A journey into Main Street economics.

Posts Tagged ‘leveraged ETF

Time To Get Short

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I’m finally convinced that this mini-bull bounce is nearing its end.

Every major index is nearing critical resistance, the Fed’s treasury buyback program has reached its $300B limit, commercial paper markets have deteriorated even further since late ’08 despite this rally, unemployment hasn’t shown any signs of turning the corner, the Fed is talking about raising rates, and most importantly… the lack of “panic” in equity markets and housing has convinced many members of the public and Congress that it is time to worry about the public debt instead of more stimulus. Sentiment is far too positive and I’m about as contrarian as it gets, so now is the time to move.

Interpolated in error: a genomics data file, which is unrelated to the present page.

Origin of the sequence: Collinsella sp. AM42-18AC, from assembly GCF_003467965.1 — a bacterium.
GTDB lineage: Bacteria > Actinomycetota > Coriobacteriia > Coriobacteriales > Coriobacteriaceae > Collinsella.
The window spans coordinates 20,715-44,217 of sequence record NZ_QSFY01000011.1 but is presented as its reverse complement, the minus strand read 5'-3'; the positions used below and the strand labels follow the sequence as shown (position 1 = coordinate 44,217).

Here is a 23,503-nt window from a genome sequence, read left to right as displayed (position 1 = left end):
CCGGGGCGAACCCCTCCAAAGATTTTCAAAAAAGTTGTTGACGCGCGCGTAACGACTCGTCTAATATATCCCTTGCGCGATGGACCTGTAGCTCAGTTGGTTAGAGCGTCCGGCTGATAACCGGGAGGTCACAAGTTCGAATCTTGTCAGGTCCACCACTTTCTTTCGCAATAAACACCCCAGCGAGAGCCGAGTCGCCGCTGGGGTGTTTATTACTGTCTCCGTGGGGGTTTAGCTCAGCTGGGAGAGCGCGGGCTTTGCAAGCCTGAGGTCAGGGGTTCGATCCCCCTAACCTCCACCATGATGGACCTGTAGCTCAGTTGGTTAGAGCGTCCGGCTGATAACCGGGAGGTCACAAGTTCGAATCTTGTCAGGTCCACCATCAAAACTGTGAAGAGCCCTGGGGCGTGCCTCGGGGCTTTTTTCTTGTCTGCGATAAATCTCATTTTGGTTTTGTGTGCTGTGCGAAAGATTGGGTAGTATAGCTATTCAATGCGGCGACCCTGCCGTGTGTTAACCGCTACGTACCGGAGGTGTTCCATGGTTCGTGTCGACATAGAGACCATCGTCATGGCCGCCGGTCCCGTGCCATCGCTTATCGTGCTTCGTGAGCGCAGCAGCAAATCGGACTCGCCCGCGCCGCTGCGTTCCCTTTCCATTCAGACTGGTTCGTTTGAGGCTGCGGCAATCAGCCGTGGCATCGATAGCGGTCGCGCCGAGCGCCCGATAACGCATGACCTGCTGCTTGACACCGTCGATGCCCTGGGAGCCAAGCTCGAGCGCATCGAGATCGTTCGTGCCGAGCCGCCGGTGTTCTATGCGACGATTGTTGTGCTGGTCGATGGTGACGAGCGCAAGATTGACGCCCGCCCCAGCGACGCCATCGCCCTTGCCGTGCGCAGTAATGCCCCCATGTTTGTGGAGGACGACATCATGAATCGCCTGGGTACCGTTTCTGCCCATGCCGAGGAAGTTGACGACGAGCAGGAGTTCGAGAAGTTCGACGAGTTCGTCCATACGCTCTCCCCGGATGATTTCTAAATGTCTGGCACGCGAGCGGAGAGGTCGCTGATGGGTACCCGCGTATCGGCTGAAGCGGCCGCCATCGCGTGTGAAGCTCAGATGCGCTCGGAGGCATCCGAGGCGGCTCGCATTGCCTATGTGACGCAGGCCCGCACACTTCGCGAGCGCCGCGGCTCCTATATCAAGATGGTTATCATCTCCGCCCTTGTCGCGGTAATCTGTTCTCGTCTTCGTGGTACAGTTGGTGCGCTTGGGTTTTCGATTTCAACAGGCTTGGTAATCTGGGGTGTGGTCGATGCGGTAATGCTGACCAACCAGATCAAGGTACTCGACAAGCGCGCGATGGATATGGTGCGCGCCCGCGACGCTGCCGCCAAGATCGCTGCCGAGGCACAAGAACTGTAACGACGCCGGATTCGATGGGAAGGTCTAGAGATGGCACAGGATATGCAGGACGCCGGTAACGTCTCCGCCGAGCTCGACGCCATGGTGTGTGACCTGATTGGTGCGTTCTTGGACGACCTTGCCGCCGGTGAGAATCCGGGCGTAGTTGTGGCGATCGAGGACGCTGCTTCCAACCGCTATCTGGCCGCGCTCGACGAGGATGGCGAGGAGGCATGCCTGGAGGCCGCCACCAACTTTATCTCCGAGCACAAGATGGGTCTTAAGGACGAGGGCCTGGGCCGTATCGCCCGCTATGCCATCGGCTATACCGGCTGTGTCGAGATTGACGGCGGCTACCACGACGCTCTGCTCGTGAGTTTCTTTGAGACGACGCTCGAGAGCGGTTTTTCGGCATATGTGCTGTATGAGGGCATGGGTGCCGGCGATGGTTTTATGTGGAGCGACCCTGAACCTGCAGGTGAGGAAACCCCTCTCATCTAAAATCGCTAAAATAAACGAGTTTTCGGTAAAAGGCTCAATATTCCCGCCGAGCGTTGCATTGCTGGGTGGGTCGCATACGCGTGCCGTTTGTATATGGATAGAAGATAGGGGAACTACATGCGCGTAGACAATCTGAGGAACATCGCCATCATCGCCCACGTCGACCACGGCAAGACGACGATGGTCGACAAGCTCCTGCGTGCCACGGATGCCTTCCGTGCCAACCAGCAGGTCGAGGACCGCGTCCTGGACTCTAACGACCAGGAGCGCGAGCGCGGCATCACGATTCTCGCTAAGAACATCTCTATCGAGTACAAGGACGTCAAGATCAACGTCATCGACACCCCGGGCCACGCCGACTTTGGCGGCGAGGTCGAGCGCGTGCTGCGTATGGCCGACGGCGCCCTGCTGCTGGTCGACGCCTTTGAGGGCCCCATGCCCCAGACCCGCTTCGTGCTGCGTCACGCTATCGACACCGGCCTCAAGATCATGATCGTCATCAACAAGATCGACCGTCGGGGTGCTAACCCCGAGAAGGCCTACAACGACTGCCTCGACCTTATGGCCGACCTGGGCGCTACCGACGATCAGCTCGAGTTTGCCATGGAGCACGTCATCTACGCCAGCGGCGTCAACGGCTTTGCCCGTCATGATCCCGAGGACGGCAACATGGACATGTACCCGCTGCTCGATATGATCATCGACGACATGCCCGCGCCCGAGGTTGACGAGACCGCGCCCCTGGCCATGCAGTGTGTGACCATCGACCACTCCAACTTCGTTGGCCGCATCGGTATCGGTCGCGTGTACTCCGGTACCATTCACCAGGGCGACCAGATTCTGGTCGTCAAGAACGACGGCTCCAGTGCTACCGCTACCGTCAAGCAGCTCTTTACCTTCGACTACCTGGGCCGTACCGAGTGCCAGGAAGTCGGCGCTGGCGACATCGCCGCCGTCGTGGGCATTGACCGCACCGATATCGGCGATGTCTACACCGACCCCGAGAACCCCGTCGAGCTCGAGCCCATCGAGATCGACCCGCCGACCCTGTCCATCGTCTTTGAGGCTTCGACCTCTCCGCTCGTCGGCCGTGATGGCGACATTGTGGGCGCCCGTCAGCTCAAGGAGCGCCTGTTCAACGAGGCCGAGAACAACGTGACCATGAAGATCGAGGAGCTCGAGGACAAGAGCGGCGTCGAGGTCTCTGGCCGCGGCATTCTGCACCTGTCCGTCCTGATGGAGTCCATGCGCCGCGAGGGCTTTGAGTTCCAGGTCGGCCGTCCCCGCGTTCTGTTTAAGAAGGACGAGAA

If the Fed and treasury buyback programs end as scheduled, then I’m simply not convinced that other entities are going to completely fill those gaps.

I’ll dedicate some time later to explain in detail why this rally is soon coming to an end, but for now I’ll be buying puts and biding my time.

My opening strategy: Find 3X long ETF’s and buy OTM LEAP puts. I’ll average down every month that the Dow and S&P stay above current levels and roll into longer maturities if these levels are sustained through Q1 ’10.

There are some steals to be had out there in the leveraged ETF market. Just don’t go long any of these as the short-end (short position, not short ETF) always presents the most upside. If we end up going sideways from here as I expect (look at a Nikkei chart from ’92-99) then any shorts against leveraged long products should slowly gain in value. I’ll talk about some of the more attractive options in that market soon.

Tomorrow morning is going to be huge so I think I’ll take some smaller positions before the news releases and re-examine the situation after the market opens. Markets can remain irrational for a long time, especially backed by trillions of dollars, so don’t translate this as calling a top to the market. I just can’t see much upside from here unless dollar weakness is what’s driving the market.


Written by Myron

10/14/2009 at 10:52 AM